Thanks grigorib, this is what I needed to know and I now feel more confident in letting the person behind me know that I expect him or her to give way.grigorib wrote:First thing first - the guy behind you should not be in your wake or pushing you onshorevela99 wrote: ↑Wed Nov 08, 2017 1:46 pmOne situation I come across occasionally on a crowded day is that as I approach shore I take a look backwards before initiating a jibe to learn that close behind me lee wards another kiter approaches the shore leaving me without any options but to stop. You can take two views on this; 1. I should have anticipated this and avoid the situation to begin with or 2. the kiter following close up lee wards should realize the situation and immediately maneuver to allow me to turn. Which would be the right way to look at this?
Few things I would do then:
- raise my back hand and do a rotation gesture trying to communicate "I'm going to turn, get out of my way"
- if I'm an ass I make a jerk kite movement to zenith combined with sheeting out and let the guy following me to freak the hell out for a second and then I keep going on my original course. A bit like same to touching brake pedal to flash the red lights to the tailgater.
- I assess his kite and the rider position and either aggressively downloop and turn downwind of him or textbook scenario raise my kite and turn staying upwind of him. If you're faster and more efficient rider you simply have more options than the other one.
Thanks Matteo V but I think you are not addressing the question I have or maybe I am not reading you correctly!? I am talking about two kiters actively riding on two different waves on the same tack doing bottoms and cut backs on small on shore waves which require a lot of kite movement. The small waves being close together I guess that common sense dictates that the person surfing on the second wave behind the first kiter has to make sure his kite does not get into the way of the first kiter. I would like to see some assurance this is correct or to hear otherwise.Matteo V wrote:So lets define this rule (please note there is no rule book on this, so this rule is an interpretation of local customs, and the majority agreement from forums):vela99 wrote: ↑Wed Nov 08, 2017 1:46 pmOne situation I come across occasionally on a crowded day is that as I approach shore I take a look backwards before initiating a jibe to learn that close behind me lee wards another kiter approaches the shore leaving me without any options but to stop. The kiter that forced you in is wrong.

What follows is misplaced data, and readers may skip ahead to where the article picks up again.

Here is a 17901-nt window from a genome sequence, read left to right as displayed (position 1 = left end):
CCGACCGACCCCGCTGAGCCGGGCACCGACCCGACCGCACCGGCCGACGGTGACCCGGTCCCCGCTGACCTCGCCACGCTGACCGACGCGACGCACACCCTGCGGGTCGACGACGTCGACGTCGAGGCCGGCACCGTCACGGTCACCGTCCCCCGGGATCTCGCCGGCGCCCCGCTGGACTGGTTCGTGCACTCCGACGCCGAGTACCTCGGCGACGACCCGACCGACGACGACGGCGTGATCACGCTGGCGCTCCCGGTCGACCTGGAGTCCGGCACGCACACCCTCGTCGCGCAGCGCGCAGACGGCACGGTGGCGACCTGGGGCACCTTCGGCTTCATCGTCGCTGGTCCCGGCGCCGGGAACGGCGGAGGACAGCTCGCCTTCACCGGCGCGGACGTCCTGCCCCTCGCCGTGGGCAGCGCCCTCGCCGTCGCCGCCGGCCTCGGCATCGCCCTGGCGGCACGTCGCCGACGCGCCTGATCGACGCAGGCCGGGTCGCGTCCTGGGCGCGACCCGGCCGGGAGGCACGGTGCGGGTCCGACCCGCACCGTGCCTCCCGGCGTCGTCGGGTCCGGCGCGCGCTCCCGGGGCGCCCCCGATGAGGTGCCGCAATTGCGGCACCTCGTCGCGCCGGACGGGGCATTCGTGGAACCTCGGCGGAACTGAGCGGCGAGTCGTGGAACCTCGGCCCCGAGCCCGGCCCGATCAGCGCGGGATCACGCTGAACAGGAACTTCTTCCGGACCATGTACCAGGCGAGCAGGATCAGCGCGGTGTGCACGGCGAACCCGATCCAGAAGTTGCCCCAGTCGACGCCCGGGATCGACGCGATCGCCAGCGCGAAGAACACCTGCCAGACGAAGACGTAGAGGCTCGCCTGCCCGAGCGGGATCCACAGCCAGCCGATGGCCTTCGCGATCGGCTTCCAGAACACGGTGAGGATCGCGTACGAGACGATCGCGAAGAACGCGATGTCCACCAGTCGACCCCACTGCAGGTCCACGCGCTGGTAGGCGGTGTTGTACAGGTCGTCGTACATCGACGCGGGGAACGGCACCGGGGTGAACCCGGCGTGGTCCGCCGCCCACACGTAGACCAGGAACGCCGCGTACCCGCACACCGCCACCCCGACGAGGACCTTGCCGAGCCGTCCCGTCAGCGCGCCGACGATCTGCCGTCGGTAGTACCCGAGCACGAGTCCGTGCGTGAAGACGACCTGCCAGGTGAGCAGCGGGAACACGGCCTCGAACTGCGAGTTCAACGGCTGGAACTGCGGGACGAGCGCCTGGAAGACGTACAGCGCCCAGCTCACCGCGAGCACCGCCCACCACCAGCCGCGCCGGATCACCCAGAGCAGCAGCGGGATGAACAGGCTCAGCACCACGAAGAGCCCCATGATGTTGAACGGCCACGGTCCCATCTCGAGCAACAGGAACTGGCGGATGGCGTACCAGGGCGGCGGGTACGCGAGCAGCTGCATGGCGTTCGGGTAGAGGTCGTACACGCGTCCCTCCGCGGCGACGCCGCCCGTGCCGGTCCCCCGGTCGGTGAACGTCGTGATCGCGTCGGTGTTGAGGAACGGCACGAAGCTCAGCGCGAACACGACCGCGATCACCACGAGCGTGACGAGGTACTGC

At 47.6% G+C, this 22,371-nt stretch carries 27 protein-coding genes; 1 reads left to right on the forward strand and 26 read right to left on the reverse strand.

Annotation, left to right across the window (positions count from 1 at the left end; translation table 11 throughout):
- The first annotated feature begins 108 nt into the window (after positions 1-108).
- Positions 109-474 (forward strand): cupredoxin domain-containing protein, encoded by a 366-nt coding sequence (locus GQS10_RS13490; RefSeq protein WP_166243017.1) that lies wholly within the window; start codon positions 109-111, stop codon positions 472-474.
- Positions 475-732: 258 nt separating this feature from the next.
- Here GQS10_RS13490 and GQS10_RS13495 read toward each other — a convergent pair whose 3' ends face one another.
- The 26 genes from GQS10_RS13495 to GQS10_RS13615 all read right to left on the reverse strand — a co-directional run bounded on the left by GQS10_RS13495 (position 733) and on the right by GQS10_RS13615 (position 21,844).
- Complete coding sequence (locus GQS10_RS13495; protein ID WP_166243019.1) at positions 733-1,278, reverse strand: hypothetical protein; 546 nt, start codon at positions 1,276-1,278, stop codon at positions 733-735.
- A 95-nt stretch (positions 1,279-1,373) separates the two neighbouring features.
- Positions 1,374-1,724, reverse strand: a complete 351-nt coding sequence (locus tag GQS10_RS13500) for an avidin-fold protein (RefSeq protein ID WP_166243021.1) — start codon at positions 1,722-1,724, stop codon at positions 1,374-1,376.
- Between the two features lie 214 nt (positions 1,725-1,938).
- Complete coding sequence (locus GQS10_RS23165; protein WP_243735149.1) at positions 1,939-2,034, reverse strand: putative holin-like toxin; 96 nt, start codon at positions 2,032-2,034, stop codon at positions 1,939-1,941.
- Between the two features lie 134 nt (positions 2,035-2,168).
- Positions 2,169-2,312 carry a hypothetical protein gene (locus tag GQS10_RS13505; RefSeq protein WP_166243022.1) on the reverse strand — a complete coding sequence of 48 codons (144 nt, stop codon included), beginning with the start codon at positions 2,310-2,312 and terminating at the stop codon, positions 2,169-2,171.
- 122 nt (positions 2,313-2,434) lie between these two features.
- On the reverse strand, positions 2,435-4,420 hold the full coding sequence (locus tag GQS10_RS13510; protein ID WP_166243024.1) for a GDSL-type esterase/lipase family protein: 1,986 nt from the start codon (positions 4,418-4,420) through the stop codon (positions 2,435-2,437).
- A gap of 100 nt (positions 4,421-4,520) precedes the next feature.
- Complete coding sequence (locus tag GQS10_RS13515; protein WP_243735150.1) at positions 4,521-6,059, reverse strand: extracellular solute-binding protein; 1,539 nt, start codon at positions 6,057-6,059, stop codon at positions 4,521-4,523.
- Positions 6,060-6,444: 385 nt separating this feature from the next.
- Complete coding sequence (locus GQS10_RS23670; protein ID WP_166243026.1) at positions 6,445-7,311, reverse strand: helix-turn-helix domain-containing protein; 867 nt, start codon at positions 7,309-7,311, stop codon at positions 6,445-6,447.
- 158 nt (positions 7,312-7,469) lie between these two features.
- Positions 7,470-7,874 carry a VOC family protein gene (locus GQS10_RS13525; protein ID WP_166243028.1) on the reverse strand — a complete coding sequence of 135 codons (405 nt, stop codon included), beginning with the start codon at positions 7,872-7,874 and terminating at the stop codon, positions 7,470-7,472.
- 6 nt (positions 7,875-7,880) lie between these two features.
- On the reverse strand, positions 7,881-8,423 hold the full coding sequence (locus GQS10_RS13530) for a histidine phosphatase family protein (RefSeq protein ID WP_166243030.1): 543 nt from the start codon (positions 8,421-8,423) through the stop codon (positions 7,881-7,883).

Anther situation I come across occasionally in small onshore wave conditions with waves coming in very short sequence. Two kiters surf two consecutive waves with the risk of kites or lines actually crossing during bottom turns and top turns. Does the kiter surfing the 2nd wave, the one coming behind give way to the guy on the first wave in front? I guess so. This can be a special circumstance that applies to only kiteboarding, though it does not conflict with maritime law as no vessels other than kiteboarders utilize the surf break (ok..kayaks, SUP's are now vessels, JetSurfboards, standup jetskis [only one with more maneuverability than a kiter]. But for the most part, this is a kiter on kiter interaction. And because of this, the widely agreed upon kitesurfing specific rule is that a rider on an incoming wave, while riding that wave, has the right of way.
(1&2 change rule of "out going has right of way over incoming")
1. If a kitesurfer is on an incoming wave and a kitesurfer is just heading out form shore into the water, outgoing kiter must yield for the kiter ON THE WAVE (I do not particularly agree with this one but abide by it).
2. If a kitesurfer is "under way" and heading out after coming to the inside from a wave ride, but a rider is ON A WAVE coming in, the outgoing kiter must yield to the kiter ON THE WAVE.
(3, 4, & 5 illustrate when the rule of outgoing has the right of way over incoming is "not changed")
3. If a kiter ON THE WAVE disengages the wave, or the wave closes out becoming small enough to ride back out over, the kiter that was on the wave now yields right of way back to the outgoing kiter - and must turn around to head back out. That kiter previously on the wave can re-assume the right of way (head back in) if faced with an incoming wave that cannot be safely gone over. This helps avoid an outgoing rider pushing another outgoing rider into something that they will fall on, lose their board, and become much more of an obstacle in the break than if the rider on the inside just waits on the inside.
4. If the incoming rider is NOT ON A WAVE, but rather between sets/crests, that rider does not have the right of way over an outgoing rider. Only a kiter ON THE WAVE CAN change the rule.
5. An incoming rider ON THE WAVE does NOT HAVE THE RIGHT OF WAY to force the kiter on the inside to retreat to shore or run aground in shallow water. Wave or not, you must not run another kiter out of the water or cause them to run aground/stop and stand (I do stop out of courtesy on most occasions, but this should not be the rule).
This response would also be up for debate on the proper course of action.
So the answer to your specific question about 2 kiters on consecutive waves is as follows (as i see it). Both have equal right to ride the wave, but must avoid collision. Personally, I only ride a wave in tandem with people I know. But with consecutive waves, I just do not have a good record of riding and not having to change my ride because of the guy on the next wave out or the next wave in.